Mára Toner Mára Toner - 20 days ago 10
C# Question

WPF TextBlock shows all log messages only after all work is done

When user clicks on

Execute
button, I want to do some stuff and output log messages to
TextBlock
progressively - so user can see what is currently happening.

The problem is that my
TextBlock
changes it content after all work is finished (too late). How can I force WPF to repaint itself during process ?

Code looks like this:

private void btn_execute_Click(object sender, RoutedEventArgs e)
{
.... stuff ....
}


I have tried adding
output_log.InvalidateVisual();
after any change to
TextBlock
, didn't work as expected.

Answer

If you run synchronous code in a Click handler of a Button, this code is being executed in the Dispatcher thread and thus prevents the Dispatcher from running any other code like displaying the changes of your messages in a TextBlock.

There are (at least) three possible ways to solve this issue.

First, you can run your Execute code in another Thread, Task or async event handler and set the Text using the Dispatcher:

private async void btn_execute_Click(object sender, RoutedEventArgs e)
{
     for (int i = 0; i < 100; i++)
     {
         // Simulate doing some stuff...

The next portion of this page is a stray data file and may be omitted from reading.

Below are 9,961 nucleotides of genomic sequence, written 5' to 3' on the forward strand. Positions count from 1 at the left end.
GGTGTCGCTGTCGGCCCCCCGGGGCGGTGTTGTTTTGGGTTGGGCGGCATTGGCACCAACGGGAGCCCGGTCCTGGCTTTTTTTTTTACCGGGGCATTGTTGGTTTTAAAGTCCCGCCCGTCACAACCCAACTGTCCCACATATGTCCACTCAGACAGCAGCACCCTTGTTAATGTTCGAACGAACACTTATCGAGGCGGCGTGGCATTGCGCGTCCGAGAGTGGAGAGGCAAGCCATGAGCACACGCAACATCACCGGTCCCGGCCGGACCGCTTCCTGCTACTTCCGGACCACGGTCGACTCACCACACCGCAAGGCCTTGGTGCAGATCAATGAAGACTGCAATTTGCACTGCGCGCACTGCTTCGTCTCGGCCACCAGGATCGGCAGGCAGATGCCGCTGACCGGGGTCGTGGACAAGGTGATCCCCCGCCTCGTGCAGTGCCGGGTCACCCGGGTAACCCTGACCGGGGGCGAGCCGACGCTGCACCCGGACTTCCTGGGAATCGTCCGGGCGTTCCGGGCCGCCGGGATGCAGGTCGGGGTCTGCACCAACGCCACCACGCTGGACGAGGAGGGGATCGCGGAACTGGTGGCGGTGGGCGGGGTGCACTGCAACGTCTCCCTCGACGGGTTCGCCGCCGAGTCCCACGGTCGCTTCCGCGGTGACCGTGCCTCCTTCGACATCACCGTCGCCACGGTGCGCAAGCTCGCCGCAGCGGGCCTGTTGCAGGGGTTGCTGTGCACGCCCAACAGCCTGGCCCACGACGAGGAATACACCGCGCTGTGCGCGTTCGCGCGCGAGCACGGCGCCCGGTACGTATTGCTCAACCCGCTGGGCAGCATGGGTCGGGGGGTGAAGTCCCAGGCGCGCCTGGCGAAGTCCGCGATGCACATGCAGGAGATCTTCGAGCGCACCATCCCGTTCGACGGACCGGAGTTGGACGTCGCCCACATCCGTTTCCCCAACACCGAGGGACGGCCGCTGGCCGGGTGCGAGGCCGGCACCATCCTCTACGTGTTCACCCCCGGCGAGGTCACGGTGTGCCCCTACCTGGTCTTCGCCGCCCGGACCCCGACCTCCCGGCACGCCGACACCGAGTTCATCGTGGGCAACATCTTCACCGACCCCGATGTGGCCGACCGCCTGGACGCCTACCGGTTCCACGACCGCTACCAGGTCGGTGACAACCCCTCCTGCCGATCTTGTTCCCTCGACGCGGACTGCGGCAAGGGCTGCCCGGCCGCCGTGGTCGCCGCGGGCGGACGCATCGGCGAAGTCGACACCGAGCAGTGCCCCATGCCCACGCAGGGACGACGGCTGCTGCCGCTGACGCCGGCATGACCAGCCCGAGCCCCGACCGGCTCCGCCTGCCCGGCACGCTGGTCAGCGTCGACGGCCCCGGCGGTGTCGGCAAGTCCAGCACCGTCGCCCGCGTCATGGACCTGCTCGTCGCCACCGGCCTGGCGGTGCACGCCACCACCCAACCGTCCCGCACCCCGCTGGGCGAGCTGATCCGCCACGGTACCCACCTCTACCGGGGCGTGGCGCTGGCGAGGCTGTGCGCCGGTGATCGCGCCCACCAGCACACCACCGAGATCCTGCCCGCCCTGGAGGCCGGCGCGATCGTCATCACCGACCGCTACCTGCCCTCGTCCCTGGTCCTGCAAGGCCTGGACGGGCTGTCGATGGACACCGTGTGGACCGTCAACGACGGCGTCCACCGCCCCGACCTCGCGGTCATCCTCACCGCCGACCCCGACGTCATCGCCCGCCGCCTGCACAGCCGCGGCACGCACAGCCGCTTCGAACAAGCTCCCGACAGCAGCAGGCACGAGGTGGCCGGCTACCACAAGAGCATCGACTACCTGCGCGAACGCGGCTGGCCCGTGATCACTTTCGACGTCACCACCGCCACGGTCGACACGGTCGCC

await Task.Delay(100);

         // Thanks to async/await the current context is captured and
         // switches automatically back to the Dispatcher thread after the await.
         output_log.Text += i + ", ";

         // If you were using Task.Run() instead then you would have to invoke it manually.
         // Dispatcher.Invoke(() => output_log.Text += i + ", ");
     }
}

The main advantage is that you are not blocking the Dispatcher - which is highly recommended for everything you do.


Second, you can keep doing your Execute code in the Dispatcher, but then you have to "flush" the Dispatcher every time when you want to refresh your text, so that it can handle all waiting UI actions:

private void btn_execute_Click(object sender, RoutedEventArgs e)
{
    for (int i = 0; i < 100; i++)
    {
        // Simulate doing some stuff...
        Thread.Sleep(100);
        output_log.Text += i + ", ";
        Dispatcher.Invoke(DispatcherPriority.Background, new Action(() => { }));
    }
}

This is certainly possible but I really wouldn't recommend it.


Or third,

  • you can use MVVM for your architecture,
  • run your Execute code in an async event handler (or Command),
  • change only the LogText property of your ViewModel and
  • use data binding to bind the TextBlock.Text to this MyLogViewModel.LogText property.

Unfortunately I can't give you a quick sample code for this scenario, but it's surely worth thinking about it because MVVM is just a really natural architecture for any kind of WPF application.

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